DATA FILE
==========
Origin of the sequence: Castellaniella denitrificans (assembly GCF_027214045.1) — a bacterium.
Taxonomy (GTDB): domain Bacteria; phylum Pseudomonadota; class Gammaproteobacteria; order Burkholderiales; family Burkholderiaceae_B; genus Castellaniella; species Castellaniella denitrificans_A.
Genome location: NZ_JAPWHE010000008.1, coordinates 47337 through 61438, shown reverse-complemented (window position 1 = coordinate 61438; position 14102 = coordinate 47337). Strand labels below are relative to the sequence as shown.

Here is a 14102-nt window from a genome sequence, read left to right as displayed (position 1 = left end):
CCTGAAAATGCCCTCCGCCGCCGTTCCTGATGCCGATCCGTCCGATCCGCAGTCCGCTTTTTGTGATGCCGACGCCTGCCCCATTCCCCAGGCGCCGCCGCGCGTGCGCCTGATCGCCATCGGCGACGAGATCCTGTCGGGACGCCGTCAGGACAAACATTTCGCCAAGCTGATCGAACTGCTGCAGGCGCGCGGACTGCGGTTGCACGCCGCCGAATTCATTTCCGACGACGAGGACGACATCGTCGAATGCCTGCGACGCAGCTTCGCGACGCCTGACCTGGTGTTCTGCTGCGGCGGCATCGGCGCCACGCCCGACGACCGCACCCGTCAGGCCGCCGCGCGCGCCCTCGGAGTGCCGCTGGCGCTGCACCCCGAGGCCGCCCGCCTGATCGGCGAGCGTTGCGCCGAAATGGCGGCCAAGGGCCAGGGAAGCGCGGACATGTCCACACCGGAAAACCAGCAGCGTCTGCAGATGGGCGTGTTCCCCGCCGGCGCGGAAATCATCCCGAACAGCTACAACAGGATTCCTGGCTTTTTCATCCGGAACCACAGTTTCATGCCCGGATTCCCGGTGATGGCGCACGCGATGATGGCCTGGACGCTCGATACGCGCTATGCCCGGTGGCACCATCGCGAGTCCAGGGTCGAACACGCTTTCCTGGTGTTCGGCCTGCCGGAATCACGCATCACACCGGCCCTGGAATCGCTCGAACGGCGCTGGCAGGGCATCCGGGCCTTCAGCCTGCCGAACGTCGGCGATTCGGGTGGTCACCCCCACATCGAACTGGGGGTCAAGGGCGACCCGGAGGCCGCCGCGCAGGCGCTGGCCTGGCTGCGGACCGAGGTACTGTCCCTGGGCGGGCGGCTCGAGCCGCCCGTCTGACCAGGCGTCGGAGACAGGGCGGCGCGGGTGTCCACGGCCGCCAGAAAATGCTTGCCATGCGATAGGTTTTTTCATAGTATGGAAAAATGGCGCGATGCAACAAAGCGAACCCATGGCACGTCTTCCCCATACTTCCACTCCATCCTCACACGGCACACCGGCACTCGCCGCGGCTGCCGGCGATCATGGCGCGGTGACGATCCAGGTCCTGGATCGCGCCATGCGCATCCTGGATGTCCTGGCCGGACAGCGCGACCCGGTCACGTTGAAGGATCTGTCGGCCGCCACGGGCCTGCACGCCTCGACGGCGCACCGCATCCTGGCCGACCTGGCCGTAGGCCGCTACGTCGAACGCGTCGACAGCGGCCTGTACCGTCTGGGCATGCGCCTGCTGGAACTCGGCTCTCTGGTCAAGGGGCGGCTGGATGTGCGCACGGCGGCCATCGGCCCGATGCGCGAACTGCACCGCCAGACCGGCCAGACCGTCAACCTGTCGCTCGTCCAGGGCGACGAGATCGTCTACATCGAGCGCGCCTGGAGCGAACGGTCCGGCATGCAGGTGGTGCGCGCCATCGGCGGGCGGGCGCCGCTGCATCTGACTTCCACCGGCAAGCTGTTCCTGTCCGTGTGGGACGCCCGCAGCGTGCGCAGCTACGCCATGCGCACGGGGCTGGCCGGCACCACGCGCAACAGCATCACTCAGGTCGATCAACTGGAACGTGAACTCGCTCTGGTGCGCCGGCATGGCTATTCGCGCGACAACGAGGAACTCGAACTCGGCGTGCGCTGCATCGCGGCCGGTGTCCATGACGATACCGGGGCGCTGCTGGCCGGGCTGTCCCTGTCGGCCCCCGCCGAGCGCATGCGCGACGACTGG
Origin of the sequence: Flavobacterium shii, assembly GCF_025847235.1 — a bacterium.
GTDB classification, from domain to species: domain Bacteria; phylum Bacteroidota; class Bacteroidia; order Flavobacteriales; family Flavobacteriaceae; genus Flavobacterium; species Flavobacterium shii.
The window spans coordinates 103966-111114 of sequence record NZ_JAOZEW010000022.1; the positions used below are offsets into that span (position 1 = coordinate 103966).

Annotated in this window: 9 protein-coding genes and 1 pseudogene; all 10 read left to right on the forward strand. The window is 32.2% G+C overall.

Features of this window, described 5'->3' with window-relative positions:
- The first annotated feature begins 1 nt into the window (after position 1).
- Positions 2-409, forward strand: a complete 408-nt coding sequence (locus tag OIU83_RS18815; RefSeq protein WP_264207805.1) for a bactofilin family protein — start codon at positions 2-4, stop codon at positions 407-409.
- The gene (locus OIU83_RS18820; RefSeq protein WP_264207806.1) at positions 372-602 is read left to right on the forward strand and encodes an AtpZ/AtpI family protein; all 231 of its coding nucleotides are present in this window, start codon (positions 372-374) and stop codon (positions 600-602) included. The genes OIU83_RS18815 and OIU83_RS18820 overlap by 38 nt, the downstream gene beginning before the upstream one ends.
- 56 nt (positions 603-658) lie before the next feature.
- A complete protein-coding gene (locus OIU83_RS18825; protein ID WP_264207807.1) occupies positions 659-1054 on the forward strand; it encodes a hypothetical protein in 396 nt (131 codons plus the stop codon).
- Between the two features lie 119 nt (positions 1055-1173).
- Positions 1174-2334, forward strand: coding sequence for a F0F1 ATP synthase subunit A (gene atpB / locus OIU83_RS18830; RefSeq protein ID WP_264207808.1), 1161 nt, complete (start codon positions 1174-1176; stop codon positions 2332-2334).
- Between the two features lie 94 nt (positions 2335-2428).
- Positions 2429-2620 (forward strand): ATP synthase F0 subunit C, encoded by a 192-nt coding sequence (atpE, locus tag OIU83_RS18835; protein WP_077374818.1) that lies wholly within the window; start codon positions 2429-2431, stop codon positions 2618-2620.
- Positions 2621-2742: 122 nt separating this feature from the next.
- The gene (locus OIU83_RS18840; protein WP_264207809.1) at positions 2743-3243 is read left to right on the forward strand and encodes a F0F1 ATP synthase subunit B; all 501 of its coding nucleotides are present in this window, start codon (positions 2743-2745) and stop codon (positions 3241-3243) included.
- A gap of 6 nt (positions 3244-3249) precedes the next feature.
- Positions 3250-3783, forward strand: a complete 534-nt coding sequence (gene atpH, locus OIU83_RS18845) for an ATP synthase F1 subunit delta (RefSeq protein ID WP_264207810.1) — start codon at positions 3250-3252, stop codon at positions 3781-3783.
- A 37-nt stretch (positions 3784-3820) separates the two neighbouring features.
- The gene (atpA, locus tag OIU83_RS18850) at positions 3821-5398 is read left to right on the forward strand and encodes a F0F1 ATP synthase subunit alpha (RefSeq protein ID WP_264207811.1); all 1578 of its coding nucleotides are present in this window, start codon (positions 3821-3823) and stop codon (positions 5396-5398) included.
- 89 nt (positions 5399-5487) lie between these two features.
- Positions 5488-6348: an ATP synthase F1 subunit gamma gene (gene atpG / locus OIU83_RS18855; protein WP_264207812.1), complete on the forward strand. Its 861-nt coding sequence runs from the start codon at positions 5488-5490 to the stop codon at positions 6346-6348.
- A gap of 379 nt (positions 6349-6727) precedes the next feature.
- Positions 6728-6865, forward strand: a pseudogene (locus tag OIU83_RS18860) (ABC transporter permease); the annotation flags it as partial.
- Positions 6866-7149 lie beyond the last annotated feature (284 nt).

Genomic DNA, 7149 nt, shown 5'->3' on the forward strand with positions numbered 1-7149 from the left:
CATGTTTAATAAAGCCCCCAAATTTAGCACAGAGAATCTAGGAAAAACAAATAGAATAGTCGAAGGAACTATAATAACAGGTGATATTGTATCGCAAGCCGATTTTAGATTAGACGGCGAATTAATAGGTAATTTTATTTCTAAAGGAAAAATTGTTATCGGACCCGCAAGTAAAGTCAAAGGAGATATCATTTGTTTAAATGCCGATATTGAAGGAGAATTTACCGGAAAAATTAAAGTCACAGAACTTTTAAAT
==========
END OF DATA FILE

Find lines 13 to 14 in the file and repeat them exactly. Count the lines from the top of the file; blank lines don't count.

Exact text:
- The gene (locus OIU83_RS18820; RefSeq protein WP_264207806.1) at positions 372-602 is read left to right on the forward strand and encodes an AtpZ/AtpI family protein; all 231 of its coding nucleotides are present in this window, start codon (positions 372-374) and stop codon (positions 600-602) included. The genes OIU83_RS18815 and OIU83_RS18820 overlap by 38 nt, the downstream gene beginning before the upstream one ends.
- 56 nt (positions 603-658) lie before the next feature.